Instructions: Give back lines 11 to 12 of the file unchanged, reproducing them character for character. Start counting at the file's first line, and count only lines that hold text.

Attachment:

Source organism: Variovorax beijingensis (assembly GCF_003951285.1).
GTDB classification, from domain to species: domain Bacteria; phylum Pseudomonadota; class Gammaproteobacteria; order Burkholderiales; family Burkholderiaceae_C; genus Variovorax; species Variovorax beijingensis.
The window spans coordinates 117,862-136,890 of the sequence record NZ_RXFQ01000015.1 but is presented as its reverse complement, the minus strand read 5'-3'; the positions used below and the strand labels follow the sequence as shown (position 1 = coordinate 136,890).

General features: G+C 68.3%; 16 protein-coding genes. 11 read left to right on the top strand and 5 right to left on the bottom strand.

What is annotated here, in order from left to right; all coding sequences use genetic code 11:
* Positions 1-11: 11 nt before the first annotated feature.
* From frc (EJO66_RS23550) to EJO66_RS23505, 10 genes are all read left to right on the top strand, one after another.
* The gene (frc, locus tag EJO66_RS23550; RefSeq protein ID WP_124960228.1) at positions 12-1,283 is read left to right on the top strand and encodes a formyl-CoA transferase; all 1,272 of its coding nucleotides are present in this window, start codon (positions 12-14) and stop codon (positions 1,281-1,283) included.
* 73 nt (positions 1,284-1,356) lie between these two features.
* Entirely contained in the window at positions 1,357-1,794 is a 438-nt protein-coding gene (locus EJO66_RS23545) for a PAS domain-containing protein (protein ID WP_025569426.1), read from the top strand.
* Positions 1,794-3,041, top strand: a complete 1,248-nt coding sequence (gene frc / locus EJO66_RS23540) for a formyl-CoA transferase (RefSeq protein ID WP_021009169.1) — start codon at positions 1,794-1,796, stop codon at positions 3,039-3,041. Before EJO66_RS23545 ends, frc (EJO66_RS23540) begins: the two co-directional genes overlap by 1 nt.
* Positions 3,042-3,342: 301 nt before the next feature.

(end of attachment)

* Positions 1,794-3,041, top strand: a complete 1,248-nt coding sequence (gene frc / locus EJO66_RS23540) for a formyl-CoA transferase (RefSeq protein ID WP_021009169.1) — start codon at positions 1,794-1,796, stop codon at positions 3,039-3,041. Before EJO66_RS23545 ends, frc (EJO66_RS23540) begins: the two co-directional genes overlap by 1 nt.
* Positions 3,042-3,342: 301 nt before the next feature.